It occurs to me that, while this code isn't terribly complicated or confusing, one or more opportunities to better express the intent of the logic exists, if the code were only reorganized a little bit. Considering the expression preShippingCost < 25 it occurs to me that without knowledge of the business rules, this expression is perhaps not perfectly apparent. So, I might introduce a more meaningful expression of this rule, and use a refactoring to do so.

Notice that the behavior of the system hasn't changed, while the design has arguably been improved.

Does this perhaps help a bit to clarify what refactoring is and how it helps to improve the design of existing code?
Daniel Mayer
Ranch Hand

Joined: Sep 09, 2004
Posts: 103
Originally posted by siu chung man:
Improving the Design of Existing Code?
But do we design the structure first and then implement the coding?


Coding the design will teach you new things about it. Refactoring is the act of incorporating that learning into the existing design.


and I think about that refactor a system over an extended period of time, small program is possible but for large program, it may not be suitable in business situation.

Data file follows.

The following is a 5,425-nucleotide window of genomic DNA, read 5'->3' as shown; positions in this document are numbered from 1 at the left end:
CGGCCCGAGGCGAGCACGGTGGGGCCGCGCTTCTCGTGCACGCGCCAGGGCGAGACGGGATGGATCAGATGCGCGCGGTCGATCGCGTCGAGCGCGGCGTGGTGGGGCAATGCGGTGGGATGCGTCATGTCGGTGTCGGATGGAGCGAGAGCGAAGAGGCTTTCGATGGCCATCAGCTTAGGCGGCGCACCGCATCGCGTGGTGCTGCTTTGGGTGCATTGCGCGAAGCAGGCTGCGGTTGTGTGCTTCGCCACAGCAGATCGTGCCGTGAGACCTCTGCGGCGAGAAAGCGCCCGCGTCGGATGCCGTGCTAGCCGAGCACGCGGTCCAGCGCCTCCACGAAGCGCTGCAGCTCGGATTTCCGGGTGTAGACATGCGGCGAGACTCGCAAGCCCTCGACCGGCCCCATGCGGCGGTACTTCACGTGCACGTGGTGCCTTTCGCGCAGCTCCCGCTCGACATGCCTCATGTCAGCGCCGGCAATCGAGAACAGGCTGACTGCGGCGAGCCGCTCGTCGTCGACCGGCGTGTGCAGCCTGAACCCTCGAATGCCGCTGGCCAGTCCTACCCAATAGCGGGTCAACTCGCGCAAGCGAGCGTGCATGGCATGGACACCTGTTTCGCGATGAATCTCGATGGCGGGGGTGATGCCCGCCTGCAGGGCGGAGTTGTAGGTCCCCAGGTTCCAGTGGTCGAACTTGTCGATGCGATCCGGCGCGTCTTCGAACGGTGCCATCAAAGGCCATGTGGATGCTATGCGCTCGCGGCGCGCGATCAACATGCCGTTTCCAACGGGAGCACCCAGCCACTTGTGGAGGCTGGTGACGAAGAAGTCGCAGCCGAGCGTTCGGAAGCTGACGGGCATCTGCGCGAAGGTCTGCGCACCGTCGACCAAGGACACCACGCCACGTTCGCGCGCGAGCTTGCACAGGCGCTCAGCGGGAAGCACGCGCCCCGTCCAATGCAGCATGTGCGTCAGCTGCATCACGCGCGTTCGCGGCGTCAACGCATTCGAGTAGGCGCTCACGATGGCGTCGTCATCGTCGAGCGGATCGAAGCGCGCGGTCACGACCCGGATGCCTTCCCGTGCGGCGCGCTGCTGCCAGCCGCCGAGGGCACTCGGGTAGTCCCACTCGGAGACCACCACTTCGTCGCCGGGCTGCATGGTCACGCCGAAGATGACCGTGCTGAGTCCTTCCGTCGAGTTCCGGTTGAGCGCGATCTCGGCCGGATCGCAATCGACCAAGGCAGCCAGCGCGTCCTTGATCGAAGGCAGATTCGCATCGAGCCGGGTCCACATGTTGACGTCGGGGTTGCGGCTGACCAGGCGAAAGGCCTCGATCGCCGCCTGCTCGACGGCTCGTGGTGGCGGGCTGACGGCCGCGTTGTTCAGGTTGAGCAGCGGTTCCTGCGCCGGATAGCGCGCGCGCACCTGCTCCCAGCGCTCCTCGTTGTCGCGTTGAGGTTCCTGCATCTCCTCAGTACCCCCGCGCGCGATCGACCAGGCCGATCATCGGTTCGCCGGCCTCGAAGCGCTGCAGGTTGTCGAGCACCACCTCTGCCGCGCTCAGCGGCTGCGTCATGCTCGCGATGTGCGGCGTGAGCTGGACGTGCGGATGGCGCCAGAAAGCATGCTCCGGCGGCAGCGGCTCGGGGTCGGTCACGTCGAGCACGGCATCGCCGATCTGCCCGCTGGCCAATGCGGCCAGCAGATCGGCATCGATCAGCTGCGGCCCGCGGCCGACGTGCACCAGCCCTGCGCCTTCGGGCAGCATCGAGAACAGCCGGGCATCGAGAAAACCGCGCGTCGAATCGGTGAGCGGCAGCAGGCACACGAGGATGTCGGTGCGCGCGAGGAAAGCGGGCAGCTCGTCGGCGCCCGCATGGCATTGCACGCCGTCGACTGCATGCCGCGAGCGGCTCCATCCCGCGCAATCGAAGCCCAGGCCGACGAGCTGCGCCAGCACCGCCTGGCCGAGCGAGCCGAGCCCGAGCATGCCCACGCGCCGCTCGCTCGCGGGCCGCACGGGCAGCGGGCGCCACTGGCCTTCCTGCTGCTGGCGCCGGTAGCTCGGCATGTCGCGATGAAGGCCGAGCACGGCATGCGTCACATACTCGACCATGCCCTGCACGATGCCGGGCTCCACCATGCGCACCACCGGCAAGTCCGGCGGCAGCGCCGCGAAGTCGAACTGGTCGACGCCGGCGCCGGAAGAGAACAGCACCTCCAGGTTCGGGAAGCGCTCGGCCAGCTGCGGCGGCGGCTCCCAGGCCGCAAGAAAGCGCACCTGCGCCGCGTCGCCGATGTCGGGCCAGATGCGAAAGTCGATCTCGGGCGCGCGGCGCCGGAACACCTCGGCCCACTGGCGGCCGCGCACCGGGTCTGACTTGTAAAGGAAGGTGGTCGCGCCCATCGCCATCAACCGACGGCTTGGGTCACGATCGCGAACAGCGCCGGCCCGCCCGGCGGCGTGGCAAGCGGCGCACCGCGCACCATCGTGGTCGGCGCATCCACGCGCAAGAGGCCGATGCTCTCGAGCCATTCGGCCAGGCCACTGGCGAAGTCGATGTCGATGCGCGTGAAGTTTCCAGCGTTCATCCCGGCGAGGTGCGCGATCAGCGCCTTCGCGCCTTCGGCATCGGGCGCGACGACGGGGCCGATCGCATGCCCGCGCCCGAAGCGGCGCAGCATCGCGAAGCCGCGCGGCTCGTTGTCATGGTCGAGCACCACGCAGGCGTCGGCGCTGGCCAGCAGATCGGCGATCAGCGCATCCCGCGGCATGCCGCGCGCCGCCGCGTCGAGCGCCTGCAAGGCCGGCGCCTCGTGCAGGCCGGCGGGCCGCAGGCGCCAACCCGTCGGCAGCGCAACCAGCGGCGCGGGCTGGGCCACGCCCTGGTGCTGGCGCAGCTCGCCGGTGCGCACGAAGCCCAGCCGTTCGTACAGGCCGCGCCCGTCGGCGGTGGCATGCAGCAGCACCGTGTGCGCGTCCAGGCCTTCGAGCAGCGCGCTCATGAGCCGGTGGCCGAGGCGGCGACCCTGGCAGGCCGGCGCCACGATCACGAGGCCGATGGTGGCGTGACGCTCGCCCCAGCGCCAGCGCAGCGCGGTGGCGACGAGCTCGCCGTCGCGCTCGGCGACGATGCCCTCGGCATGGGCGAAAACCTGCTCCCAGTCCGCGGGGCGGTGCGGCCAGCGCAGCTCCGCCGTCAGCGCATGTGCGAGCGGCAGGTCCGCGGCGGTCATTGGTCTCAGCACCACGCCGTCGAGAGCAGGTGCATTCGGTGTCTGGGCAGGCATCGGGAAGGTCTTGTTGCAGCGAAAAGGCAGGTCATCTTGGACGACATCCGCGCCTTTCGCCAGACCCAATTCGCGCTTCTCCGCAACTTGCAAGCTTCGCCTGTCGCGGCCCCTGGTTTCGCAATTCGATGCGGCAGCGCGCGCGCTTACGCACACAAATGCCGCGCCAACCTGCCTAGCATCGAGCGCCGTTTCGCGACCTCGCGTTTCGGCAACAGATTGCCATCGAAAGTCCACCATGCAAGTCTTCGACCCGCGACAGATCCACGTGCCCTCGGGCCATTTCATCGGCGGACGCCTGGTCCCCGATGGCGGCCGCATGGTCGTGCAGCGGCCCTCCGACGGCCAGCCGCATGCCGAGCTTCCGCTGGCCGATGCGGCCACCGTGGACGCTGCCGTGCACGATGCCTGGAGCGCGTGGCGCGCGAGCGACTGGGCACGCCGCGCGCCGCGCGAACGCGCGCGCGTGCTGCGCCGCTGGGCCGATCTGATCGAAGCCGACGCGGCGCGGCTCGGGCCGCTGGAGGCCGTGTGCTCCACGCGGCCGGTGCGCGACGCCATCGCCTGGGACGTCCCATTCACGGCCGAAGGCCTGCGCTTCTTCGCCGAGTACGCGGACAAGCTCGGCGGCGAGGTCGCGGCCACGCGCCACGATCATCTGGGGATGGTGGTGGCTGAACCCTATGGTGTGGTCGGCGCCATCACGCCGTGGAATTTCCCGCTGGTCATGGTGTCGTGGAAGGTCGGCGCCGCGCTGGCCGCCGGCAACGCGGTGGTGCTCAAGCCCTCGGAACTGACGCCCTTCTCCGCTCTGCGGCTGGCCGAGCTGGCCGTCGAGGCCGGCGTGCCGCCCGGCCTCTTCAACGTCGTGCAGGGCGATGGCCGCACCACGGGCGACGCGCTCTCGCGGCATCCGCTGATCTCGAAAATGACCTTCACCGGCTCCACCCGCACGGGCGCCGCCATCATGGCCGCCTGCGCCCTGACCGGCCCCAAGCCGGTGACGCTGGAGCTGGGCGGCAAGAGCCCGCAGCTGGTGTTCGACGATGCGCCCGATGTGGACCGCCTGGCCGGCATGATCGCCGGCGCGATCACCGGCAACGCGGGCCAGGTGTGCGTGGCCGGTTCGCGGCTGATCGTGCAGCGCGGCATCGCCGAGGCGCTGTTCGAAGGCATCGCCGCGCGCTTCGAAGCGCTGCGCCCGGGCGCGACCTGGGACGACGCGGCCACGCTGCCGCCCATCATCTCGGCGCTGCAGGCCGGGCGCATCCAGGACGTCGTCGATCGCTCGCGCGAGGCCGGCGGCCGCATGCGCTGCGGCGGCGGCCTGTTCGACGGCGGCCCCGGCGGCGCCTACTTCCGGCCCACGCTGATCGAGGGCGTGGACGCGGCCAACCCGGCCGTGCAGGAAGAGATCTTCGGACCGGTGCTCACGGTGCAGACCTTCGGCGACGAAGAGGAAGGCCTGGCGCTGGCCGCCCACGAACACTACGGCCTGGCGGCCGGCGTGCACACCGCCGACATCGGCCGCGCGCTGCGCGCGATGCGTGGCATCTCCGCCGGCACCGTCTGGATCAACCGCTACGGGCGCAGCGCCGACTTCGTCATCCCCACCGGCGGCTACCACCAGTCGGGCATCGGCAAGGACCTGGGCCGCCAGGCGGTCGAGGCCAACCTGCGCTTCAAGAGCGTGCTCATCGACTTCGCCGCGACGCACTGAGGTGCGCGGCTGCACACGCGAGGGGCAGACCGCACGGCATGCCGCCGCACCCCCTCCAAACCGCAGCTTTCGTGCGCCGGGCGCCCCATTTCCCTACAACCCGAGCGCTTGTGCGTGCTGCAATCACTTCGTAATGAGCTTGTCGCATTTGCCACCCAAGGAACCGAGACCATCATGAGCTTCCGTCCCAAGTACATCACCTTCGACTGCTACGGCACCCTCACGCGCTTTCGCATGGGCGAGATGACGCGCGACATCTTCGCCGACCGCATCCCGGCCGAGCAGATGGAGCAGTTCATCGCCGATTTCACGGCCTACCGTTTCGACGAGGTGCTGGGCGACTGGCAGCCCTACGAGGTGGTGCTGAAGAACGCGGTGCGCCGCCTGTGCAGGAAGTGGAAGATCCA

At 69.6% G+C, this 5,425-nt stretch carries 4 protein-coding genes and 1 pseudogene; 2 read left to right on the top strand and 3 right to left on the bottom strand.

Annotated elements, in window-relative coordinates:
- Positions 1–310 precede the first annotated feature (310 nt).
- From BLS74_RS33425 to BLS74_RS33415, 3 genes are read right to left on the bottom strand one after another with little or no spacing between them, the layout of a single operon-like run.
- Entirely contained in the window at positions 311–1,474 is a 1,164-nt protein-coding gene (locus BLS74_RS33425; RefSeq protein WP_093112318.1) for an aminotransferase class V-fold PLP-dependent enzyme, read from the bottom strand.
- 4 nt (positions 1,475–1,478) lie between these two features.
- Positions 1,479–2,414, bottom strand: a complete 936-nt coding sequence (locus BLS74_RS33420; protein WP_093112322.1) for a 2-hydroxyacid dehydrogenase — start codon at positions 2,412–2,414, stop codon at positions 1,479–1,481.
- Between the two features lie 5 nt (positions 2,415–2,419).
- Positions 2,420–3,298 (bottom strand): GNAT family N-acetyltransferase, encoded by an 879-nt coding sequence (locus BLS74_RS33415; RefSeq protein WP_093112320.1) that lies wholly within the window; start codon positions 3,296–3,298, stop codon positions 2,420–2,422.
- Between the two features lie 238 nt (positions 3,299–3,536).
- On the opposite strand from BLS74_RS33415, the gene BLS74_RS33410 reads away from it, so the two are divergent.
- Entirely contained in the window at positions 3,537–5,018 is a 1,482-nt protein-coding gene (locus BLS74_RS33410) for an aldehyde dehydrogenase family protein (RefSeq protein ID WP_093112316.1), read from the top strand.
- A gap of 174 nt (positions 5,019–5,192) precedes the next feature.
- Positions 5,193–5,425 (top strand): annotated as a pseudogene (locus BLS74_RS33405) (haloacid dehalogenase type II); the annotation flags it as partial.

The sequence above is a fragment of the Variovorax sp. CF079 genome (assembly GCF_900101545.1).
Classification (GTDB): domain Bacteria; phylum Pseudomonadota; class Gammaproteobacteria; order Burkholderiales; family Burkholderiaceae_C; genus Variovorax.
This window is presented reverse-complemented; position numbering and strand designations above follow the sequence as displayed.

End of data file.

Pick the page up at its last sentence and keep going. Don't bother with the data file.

Quite to the contrary: the bigger the system, the harder it is to come up with a good design upfront. Continous Refactoring really is vital to big projects!
Francis Siu
Ranch Hand

Joined: Jan 04, 2003
Posts: 867
thanks all
Does this perhaps help a bit to clarify what refactoring is and how it helps to improve the design of existing code?
yes, it is simple and easy to read..
I consider that the program contains some drawback as it will run a little bit slower than the first one. (may be) :roll:
Alexandru Popescu
Ranch Hand

Joined: Jul 12, 2004
Posts: 995
Originally posted by siu chung man:
I consider that the program contains some drawback as it will run a little bit slower than the first one. (may be) :roll:


Why you think so? Because of the additional calls? If it would be like this any class would define its fields public in order to be accessed directly without an additional method call :-).

./pope
Francis Siu
Ranch Hand

Joined: Jan 04, 2003
Posts: 867
If it would be like this any class would define its fields public in order to be accessed directly without an additional method call
ar....you may be misunderstanding something, my question is not related to the accessibility. I considered about the additional function(method) call, when we call function, the program may take time to copy the value (if it is not an object) to the parameter list and some overheads that we may consider in a large program, so the running time will be longer and longer (may be). :roll: